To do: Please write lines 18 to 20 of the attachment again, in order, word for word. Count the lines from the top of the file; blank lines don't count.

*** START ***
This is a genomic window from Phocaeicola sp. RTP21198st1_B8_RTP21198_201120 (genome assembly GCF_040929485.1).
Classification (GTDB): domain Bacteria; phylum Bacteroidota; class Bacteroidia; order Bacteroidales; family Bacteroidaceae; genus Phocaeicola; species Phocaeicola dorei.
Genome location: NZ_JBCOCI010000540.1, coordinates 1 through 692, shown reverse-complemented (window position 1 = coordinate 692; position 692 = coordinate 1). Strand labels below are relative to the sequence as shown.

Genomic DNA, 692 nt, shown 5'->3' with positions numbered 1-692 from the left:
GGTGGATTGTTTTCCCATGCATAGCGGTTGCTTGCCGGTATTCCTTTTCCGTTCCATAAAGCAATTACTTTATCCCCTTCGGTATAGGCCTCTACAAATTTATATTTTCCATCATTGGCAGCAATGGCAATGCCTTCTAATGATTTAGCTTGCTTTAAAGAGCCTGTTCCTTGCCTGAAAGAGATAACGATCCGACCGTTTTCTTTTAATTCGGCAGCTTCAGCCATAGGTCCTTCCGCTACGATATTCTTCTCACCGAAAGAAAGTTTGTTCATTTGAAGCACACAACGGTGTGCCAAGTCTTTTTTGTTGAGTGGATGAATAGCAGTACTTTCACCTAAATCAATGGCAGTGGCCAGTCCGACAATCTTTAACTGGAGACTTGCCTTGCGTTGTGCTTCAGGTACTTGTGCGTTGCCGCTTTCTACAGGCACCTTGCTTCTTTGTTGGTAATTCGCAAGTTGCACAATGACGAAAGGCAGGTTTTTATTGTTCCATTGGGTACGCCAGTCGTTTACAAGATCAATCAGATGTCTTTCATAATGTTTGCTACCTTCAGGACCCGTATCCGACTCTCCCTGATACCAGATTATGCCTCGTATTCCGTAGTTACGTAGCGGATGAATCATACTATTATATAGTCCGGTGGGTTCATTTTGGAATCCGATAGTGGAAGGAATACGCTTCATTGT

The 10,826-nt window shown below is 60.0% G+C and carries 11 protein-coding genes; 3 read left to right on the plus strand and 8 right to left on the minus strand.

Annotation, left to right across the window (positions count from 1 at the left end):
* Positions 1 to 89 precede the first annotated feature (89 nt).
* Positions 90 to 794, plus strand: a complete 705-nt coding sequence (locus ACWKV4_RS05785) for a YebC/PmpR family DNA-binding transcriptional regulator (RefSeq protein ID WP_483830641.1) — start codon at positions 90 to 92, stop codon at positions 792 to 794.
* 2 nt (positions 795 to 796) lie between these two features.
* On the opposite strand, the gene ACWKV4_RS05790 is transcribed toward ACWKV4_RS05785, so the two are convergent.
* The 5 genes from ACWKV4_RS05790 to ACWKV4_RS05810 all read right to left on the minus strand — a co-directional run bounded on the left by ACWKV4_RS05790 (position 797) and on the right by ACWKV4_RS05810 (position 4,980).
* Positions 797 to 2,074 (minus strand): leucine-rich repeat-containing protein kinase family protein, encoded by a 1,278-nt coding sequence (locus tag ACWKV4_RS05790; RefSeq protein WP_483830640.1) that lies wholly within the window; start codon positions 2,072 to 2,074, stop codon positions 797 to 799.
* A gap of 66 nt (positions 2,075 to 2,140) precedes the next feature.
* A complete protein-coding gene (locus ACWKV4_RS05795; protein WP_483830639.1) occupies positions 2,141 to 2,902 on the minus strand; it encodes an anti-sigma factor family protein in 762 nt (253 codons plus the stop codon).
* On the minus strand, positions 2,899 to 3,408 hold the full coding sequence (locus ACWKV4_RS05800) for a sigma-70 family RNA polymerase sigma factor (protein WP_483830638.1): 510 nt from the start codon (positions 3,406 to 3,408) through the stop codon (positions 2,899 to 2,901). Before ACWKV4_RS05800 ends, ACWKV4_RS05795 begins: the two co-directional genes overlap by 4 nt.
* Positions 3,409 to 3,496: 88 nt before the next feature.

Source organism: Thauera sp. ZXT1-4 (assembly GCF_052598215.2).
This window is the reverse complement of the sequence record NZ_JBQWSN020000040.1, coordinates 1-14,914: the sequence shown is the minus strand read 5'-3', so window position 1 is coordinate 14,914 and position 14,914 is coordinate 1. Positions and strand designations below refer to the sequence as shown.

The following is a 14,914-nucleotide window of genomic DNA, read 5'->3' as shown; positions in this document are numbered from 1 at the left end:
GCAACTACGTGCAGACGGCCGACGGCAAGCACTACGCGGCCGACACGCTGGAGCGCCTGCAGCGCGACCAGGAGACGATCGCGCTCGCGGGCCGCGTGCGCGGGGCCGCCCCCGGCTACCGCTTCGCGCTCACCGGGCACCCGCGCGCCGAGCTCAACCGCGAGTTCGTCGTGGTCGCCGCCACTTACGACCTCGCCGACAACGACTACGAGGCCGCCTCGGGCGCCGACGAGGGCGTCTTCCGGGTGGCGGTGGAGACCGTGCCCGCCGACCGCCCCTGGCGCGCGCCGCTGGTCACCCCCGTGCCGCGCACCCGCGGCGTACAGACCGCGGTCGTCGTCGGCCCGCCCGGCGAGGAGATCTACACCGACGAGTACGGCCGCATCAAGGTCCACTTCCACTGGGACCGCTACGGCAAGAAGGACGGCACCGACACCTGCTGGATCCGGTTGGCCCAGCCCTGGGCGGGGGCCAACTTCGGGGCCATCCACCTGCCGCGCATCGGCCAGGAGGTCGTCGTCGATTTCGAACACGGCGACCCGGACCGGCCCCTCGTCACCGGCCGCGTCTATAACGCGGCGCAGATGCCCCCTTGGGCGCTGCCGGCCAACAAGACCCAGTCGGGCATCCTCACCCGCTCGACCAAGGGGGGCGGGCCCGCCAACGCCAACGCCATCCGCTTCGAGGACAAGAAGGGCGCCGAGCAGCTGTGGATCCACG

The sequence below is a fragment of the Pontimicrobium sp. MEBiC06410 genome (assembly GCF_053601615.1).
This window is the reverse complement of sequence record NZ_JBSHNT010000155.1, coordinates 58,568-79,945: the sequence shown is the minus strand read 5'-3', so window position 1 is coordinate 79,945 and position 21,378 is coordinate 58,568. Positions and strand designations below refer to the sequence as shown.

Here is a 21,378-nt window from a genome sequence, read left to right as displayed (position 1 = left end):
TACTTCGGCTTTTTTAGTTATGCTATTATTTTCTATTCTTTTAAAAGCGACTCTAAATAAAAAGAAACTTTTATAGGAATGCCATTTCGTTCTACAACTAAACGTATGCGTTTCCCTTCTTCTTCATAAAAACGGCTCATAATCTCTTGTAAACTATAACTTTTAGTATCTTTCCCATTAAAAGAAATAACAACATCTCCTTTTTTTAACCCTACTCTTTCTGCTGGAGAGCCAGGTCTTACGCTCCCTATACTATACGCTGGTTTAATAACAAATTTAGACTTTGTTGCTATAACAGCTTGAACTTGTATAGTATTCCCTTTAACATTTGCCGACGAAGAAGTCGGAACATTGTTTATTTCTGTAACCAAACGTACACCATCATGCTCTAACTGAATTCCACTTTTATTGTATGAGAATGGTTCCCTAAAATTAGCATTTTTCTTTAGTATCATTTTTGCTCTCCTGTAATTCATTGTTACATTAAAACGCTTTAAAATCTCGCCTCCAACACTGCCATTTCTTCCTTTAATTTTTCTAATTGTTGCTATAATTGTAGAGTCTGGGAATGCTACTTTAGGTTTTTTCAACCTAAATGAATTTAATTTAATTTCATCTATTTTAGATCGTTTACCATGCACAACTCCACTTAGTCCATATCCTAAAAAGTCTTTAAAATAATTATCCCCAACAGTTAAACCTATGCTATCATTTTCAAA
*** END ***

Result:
Source organism: Thauera sp. ZXT1-4 (assembly GCF_052598215.2).
This window is the reverse complement of the sequence record NZ_JBQWSN020000040.1, coordinates 1-14,914: the sequence shown is the minus strand read 5'-3', so window position 1 is coordinate 14,914 and position 14,914 is coordinate 1. Positions and strand designations below refer to the sequence as shown.

The following is a 14,914-nucleotide window of genomic DNA, read 5'->3' as shown; positions in this document are numbered from 1 at the left end: